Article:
As you can see, it’s a busy narrative with lots of new and old characters, new planets, species and technology. And as you suspect, there is a lot of waste and a lot of back and forth that messes up the flow. The Resistance has a lazy plot that revolves around breaking a secret code on-board the biggest Star Destroyer in the First Order fleet to allow their ships to flee. So much time is spent on this task that is made out to be much easier to do than it really should be, giving Boyega, Tran et al reasons to forge relationships and run around on the very prequel-esque digital world of Cantonica and Canto Bight. It detracts from the main flow of the story and is very digital, compared to the practical worlds of Takodana and Jakku from ‘The Force Awakens’.
The CGI here and throughout is very noticeable. It’s not 100% polished, but because there is so much it’s far easier to spot. From Snoke’s digital body to dozens of new alien species and much more gravity/physics defying action, it reminded me more of the flamboyant CGI of the prequels than the restrained, minimal CGI J.J Abrams introduced us to. As I said, some of the prequel material worked, much didn’t. ‘The Last Jedi’ plays out like a new modern entry wrapped up in a prequel skin.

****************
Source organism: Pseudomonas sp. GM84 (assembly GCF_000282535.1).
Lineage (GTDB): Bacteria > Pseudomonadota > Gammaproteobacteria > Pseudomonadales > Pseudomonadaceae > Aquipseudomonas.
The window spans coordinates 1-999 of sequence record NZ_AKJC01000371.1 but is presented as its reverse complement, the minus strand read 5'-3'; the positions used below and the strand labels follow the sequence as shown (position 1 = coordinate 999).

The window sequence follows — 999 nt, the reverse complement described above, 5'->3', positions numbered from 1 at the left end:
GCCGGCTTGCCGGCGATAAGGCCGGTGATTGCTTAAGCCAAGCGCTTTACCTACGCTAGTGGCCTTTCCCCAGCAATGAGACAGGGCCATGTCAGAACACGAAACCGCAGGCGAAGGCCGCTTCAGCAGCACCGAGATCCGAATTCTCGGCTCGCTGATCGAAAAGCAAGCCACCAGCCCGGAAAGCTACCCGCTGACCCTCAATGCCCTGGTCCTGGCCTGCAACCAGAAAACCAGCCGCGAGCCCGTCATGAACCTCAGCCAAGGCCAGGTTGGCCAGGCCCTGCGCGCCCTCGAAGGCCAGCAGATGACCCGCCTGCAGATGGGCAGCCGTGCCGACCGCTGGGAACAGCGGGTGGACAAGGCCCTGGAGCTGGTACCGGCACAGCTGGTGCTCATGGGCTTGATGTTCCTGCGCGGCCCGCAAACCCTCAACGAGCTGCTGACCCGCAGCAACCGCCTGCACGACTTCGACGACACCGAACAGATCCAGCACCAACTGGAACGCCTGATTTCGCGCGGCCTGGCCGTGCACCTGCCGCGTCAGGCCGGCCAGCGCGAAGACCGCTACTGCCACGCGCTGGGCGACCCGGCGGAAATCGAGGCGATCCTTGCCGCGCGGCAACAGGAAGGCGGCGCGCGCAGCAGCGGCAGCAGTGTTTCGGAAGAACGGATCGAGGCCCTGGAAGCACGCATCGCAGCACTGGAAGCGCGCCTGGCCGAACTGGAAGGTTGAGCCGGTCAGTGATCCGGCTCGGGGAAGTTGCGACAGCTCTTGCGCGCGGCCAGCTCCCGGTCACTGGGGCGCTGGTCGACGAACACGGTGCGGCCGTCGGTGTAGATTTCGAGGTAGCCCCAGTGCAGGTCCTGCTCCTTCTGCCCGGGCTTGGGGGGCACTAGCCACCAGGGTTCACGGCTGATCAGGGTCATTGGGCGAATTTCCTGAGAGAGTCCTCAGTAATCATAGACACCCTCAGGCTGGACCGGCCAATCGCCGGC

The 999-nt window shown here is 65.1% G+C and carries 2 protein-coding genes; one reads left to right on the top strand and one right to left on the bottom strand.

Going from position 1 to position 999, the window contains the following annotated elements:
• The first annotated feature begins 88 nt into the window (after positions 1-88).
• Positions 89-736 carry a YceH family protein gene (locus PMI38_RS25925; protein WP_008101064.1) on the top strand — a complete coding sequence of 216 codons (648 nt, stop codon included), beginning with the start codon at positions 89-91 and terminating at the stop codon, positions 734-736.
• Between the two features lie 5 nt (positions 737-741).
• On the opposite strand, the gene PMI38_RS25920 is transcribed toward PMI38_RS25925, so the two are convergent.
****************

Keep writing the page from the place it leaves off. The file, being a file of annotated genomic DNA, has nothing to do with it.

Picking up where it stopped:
It’s a busy film, and the secondary narrative detracts from what we are here to see – the return of Mark Hamill as Luke Skywalker and his relationship with Rey. We get this and more, and it’s wonderful. A highlight of the film is seeing the two bicker, argue try to understand each other, exploring lore from the past and touching on the future. Hamill is not the Jedi we last saw on Endor, but a world-weary, scared and bitter hermit questioning his own existence and the Force itself. He draws us into his story and the spark between him and Ridley grips you, wondering just who is right and who is wrong.
And on the subject of Luke; his Porgs. Not as annoying as you’d expect, and rather amusing in a restrained way. They are NOT the new Ewoks, believe me, and the best of the various digital creatures we have here…the Canto Bight ones truly pointless if you ask me.
But with constant interjections from a slightly boring Resistance story, it becomes frustrating being drip-fed so much about Luke, Rey and Kylo that while it is electric to watch, Johnson doesn’t offer clear resolutions to questions raised in 2015. I felt short-changed by many outcomes, and annoyed at what seemed to be a waste of established material. To be honest, at times I didn’t know if I was watching the middle of a trilogy or the end of one.